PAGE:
Ysleta del Sur Pueblo

Ysleta del Sur Pueblo is a Puebloan Native American tribal entity in the Ysleta section of El Paso, Texas. Its members are Southern Tiwa people, displaced from Spanish New Mexico in 1680-1681 during the Pueblo Revolt against the Spaniards. In Spanish the people and language are called Tigua, they have maintained a tribal identity and lands in Texas. Spanish replaced the indigenous language in the early 1900s, today, English is gaining ground in the community. For 40 years the Pueblo has owned and operated tribal businesses that provide employment for its members and the El Paso community; these businesses include the Speaking Rock Entertainment Center, Big Bear Oil Co. Inc. and the Tigua Indian Cultural Center. The tribe employs 500 individuals; as part of the Indian termination policy followed by the federal government from the 1940s through the 1960s, the Tigua became the last tribe formally terminated. They were recognized as the Tigua Indians of El Paso in 1967 as a Texas Indian tribe. On 12 April 1968, under Public Law 90–287 82 Stat. 93 the United States Congress relinquished all responsibility for the Tiwa Indians of Ysleta, Texas to the State of Texas.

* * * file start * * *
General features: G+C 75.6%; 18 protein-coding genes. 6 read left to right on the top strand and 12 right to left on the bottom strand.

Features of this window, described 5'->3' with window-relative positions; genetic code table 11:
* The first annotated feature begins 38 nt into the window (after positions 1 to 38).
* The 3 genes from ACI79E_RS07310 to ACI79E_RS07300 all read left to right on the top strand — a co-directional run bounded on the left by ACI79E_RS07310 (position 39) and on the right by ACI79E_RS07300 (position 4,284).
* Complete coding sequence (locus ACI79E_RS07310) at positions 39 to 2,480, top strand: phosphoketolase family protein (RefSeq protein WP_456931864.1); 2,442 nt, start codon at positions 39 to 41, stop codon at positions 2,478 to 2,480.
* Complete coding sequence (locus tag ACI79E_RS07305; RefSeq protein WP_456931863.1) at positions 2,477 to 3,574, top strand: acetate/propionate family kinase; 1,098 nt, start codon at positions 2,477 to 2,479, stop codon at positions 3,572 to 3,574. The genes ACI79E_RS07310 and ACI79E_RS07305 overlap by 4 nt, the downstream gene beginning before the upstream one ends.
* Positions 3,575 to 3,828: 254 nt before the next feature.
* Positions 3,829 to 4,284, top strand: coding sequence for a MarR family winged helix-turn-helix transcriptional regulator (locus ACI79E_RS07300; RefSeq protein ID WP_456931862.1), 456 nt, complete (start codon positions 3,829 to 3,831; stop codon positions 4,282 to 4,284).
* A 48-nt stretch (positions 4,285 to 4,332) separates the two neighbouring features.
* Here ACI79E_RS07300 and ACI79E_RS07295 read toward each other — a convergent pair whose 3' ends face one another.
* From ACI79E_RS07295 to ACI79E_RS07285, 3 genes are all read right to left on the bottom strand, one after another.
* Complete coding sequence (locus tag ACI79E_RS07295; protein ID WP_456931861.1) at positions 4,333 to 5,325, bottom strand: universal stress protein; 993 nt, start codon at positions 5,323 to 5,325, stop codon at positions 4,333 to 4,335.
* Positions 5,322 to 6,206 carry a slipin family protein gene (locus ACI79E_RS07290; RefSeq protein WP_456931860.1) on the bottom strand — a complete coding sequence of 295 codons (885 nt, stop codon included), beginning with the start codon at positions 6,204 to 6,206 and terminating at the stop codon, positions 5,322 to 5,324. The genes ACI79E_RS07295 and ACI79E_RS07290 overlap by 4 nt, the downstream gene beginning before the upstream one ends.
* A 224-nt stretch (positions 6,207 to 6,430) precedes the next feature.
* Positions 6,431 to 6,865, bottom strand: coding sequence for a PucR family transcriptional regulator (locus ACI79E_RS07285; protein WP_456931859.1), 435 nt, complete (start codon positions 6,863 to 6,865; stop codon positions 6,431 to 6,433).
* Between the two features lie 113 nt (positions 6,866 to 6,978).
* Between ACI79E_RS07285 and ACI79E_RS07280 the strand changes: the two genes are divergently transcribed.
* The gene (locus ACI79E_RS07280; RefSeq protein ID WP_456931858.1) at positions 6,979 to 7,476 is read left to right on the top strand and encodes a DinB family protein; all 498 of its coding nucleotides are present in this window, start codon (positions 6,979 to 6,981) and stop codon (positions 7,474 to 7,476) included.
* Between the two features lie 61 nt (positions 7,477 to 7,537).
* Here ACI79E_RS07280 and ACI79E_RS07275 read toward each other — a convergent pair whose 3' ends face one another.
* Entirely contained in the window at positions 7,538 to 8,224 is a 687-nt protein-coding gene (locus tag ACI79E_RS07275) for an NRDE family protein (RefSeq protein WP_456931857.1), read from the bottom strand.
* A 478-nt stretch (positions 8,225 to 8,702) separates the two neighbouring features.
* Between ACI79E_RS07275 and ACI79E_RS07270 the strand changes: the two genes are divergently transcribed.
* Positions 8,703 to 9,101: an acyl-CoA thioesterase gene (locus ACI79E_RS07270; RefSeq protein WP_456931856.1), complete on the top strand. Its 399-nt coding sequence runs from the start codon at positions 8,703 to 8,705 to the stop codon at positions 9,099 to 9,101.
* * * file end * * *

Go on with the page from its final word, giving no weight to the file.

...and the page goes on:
The Tiwa Indians Act specified that tribal members would be ineligible for any services, claims or demands from the United States as Indians. Public Law 100-89, 101 STAT. 666 was enacted 18 August 1987 and restored the federal relationship with the tribe with those of the Alabama-Coushatta Tribe. The restoration act renamed the tribe to the Ysleta Del Sur Pueblo, repealed the Tiwa Indians Act, prohibited all gaming activities prohibited by the laws of the state of Texas; the Tigua have maintained a federal relationship continuously since 1987. The legislation of the United States Congress restored eligibility to receive services from the federal government to this group, the southernmost tribe of the Pueblo peoples. In addition, the state of Texas recognized the tribe. Two other tribes in Texas have federal and state recognition, while an additional two tribes have state recognition only. In April 2008, the Tribal Census Department reported 1,615 enrolled members; as of 2019, E. Michael Silvas is the current Governor of Ysleta del Sur Pueblo.